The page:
A: I think I’ve got strong relationships with both sides. A lot of people only see what’s on television, which is a lot of the political agenda, but underneath all of that is day-to-day activity that helps build relationships. When I first got here, working as a deputy, many members of Congress had constituent or policy issues they were concerned about. So as I met with them and their constituents, then helped them solve a problem, they got to know me in a way that was not political. You’re just trying to help someone out, or maybe you can’t, depending on the case, but either way you give them an answer, you try to solve the problem, or you’re pretty straight with them about why not. It’s very much a nursing trait.
Q: What do you see as your greatest accomplishments at CMS from a nursing point of view?
A: I think the greatest accomplishment, nursing or non-nursing, was the ability to insure more individuals, whether through Medicare or Medicaid or the marketplace. Part of the reason I left the private sector and went into government work was the issue of access. I watched a lot of individuals face financial ruin and loss of security due to their inability to afford insurance or be able to get insurance in any way. That was my No. 1 goal in being here, and I think that was our No. 1 success. One of the things I’m most proud of from a nursing perspective has to do with getting nursing involved — either leading or participating — in every care delivery aspect of what we’re doing [at CMS]. There’s certainly more progress to be made, but I think we made a great deal of progress there.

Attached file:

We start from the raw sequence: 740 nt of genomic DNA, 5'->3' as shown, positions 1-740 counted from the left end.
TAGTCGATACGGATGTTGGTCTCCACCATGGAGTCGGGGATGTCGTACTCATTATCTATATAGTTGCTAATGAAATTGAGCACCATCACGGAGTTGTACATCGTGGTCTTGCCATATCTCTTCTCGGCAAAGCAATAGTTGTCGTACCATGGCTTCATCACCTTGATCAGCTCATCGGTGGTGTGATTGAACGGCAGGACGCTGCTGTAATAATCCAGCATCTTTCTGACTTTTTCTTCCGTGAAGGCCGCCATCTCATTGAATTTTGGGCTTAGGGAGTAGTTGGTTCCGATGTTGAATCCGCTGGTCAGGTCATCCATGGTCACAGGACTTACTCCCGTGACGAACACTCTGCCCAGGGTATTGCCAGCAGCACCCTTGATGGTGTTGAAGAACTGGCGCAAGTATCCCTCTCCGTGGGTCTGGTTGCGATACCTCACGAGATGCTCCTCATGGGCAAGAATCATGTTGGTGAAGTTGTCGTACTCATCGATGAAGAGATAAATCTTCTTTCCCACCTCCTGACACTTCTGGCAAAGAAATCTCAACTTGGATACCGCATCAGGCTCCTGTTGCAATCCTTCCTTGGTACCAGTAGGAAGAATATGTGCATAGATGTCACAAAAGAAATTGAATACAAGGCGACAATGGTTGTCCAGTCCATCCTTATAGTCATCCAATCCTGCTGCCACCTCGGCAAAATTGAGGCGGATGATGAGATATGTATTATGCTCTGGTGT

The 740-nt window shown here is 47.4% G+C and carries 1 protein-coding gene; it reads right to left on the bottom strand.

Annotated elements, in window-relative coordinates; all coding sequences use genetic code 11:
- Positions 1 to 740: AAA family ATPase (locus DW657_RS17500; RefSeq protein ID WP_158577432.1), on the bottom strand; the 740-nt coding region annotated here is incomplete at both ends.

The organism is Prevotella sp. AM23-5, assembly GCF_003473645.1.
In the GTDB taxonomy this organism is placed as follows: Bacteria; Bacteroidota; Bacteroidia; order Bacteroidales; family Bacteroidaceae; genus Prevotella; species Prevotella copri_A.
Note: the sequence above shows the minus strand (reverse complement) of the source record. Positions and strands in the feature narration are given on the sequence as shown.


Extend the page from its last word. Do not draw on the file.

Q: What do you wish you could have accomplished?
A: There’s such a learning curve when you come into CMS. I got to know and work with a lot of the staff, but I regret I didn’t have more time inside the fabric of the agency, more time talking about some of the things that aren’t on the front page of the newspaper every day, such as how do we have the agency run more efficiently, how do we ensure greater workforce morale, that sort of thing. I got a lot done in that respect, but there was always room for more. It’s a big agency and there was a tremendous amount of activity in the last five years.